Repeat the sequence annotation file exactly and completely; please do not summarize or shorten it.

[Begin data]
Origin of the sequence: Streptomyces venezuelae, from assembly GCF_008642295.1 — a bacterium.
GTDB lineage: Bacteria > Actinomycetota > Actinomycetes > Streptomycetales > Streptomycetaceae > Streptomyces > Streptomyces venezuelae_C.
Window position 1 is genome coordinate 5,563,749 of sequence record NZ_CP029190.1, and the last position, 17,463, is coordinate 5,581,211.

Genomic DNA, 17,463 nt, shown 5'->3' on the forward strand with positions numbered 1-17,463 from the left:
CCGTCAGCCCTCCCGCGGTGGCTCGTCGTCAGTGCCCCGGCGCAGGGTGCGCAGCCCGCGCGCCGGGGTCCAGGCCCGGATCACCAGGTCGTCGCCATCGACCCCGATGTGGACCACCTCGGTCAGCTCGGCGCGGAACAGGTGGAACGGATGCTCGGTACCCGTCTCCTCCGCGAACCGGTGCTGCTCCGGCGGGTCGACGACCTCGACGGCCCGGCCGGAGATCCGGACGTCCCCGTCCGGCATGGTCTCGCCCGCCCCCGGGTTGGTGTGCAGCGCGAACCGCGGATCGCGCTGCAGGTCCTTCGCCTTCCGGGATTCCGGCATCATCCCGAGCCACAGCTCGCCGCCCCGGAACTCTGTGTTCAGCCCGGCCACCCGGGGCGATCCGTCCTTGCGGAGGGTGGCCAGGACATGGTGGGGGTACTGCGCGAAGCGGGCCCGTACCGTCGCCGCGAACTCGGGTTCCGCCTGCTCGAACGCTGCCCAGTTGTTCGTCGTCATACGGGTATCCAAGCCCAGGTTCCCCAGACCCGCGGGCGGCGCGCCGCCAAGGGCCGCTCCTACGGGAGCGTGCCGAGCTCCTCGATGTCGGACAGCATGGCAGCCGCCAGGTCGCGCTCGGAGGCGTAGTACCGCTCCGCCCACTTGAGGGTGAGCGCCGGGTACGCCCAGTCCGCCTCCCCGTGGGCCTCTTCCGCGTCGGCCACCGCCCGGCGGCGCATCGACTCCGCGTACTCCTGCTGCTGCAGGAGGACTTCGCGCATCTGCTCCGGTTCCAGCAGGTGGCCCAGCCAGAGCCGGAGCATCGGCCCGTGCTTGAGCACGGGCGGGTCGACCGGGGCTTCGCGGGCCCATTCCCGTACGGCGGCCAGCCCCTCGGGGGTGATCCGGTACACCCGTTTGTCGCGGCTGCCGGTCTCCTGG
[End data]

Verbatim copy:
Origin of the sequence: Streptomyces venezuelae, from assembly GCF_008642295.1 — a bacterium.
GTDB lineage: Bacteria > Actinomycetota > Actinomycetes > Streptomycetales > Streptomycetaceae > Streptomyces > Streptomyces venezuelae_C.
Window position 1 is genome coordinate 5,563,749 of sequence record NZ_CP029190.1, and the last position, 17,463, is coordinate 5,581,211.

Genomic DNA, 17,463 nt, shown 5'->3' on the forward strand with positions numbered 1-17,463 from the left:
CCGTCAGCCCTCCCGCGGTGGCTCGTCGTCAGTGCCCCGGCGCAGGGTGCGCAGCCCGCGCGCCGGGGTCCAGGCCCGGATCACCAGGTCGTCGCCATCGACCCCGATGTGGACCACCTCGGTCAGCTCGGCGCGGAACAGGTGGAACGGATGCTCGGTACCCGTCTCCTCCGCGAACCGGTGCTGCTCCGGCGGGTCGACGACCTCGACGGCCCGGCCGGAGATCCGGACGTCCCCGTCCGGCATGGTCTCGCCCGCCCCCGGGTTGGTGTGCAGCGCGAACCGCGGATCGCGCTGCAGGTCCTTCGCCTTCCGGGATTCCGGCATCATCCCGAGCCACAGCTCGCCGCCCCGGAACTCTGTGTTCAGCCCGGCCACCCGGGGCGATCCGTCCTTGCGGAGGGTGGCCAGGACATGGTGGGGGTACTGCGCGAAGCGGGCCCGTACCGTCGCCGCGAACTCGGGTTCCGCCTGCTCGAACGCTGCCCAGTTGTTCGTCGTCATACGGGTATCCAAGCCCAGGTTCCCCAGACCCGCGGGCGGCGCGCCGCCAAGGGCCGCTCCTACGGGAGCGTGCCGAGCTCCTCGATGTCGGACAGCATGGCAGCCGCCAGGTCGCGCTCGGAGGCGTAGTACCGCTCCGCCCACTTGAGGGTGAGCGCCGGGTACGCCCAGTCCGCCTCCCCGTGGGCCTCTTCCGCGTCGGCCACCGCCCGGCGGCGCATCGACTCCGCGTACTCCTGCTGCTGCAGGAGGACTTCGCGCATCTGCTCCGGTTCCAGCAGGTGGCCCAGCCAGAGCCGGAGCATCGGCCCGTGCTTGAGCACGGGCGGGTCGACCGGGGCTTCGCGGGCCCATTCCCGTACGGCGGCCAGCCCCTCGGGGGTGATCCGGTACACCCGTTTGTCGCGGCTGCCGGTCTCCTGG